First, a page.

Function Order: Se-Fi-Te-Ni

Poppy lives fully in the moment and likes to challenge herself—she reacts to her father’s new girlfriend’s moving van’s arrival by calling up all her friends and having a free-for-all with her stuff, ending it by leaping off the edge of their cliff pool into the ocean beneath the cliffs (and dumping a handful of clothes in the process). When her father packs her off to a stuffy English boarding school, Poppy shows up loaded with fancy clothes and shoes, then endlessly causes trouble in an attempt to get expelled. She sneaks out at night, plays with a lighter (and thinks she has started a fire at one point), sabotages the swimming pool, yanks the knobs off the school matron’s car after jamming a mix rock tape into the radio, and gives her friends a fashion makeover for the dance, in the hope that getting caught making out with the headmistress’ son (there’s “no fraternizing”) will get her a plane ticket home. Poppy is acting out because she’s refusing to deal with her mother’s death even years after the fact, and she doesn’t want to let her father find happiness. She is initially scathing and blunt in her criticisms about other people, telling them flat out to their face that they aren’t her friends (and never would be), that their fashion sucks (and cannot improve), etc. When given control of the female lacrosse team, Poppy proves a task-driven motivator, setting rules for the girls and telling them they’re going to toughen up. But she doesn’t much admit to her more sensitive feelings, or think about the consequences of any of her actions. It takes actual physical evidence before she realizes her mother attended the same school and headed up the lacrosse team!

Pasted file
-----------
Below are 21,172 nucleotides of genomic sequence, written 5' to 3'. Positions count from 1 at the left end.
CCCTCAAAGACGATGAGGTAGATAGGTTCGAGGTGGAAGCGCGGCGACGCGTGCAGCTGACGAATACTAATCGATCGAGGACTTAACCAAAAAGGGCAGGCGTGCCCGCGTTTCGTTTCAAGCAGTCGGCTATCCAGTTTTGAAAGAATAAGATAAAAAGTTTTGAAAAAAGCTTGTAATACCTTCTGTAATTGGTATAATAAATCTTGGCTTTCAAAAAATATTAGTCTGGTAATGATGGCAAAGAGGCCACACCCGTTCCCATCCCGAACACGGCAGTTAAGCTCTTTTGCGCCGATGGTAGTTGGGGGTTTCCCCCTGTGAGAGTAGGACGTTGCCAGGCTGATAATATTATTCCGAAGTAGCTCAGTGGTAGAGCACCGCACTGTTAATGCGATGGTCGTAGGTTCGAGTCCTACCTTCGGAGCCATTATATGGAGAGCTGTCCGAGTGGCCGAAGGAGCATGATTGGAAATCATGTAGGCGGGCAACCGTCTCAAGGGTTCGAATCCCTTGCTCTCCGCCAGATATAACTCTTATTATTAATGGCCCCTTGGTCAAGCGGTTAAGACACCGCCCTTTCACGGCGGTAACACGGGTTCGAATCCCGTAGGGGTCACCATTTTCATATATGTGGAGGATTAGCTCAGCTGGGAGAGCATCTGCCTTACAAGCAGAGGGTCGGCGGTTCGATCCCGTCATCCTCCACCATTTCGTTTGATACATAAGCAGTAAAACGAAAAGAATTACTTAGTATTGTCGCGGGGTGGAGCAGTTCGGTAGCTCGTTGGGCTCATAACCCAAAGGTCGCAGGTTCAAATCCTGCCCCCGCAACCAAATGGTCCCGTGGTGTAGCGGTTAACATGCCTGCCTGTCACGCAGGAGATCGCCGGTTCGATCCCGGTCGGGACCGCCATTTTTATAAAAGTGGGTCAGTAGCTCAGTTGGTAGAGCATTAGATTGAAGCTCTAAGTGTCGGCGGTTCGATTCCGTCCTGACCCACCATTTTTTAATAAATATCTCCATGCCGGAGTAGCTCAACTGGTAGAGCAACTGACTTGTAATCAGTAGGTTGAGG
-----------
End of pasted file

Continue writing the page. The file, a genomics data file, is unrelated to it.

Enneagram: 8w7 sx/so

Poppy is “a problem,” who is always challenging her father’s authority, until he can’t stand it anymore and ships her off to a boarding school to straighten out her attitude. There, she alienates most of her potential friends and roommates by over-establishing her boundaries, ordering them around, insulting them to their face, and being disobedient to the hall matron. Rules in her mind are meant to be broken, and she does so with reckless abandon. It’s only after a few months of complaining to her American friends about her worthless, talentless, stupid roommates that she starts to warm up to them and by playing pranks with them, becomes their friend. She is fearless and aggressive, not afraid to challenge the most popular girl in school, and makes a fierce lacrosse leader who insists on whipping her teammates into “fighting shape” and teaches them an aggressive song to intimidate the other team. Her 7 wing is hedonistic and pleasure-seeking, but also refuses to take responsibility (for awhile) for any of her actions; she blames the other girls for “starting” things (even if she finished them) but matures into being more responsible and admitting to her mistakes.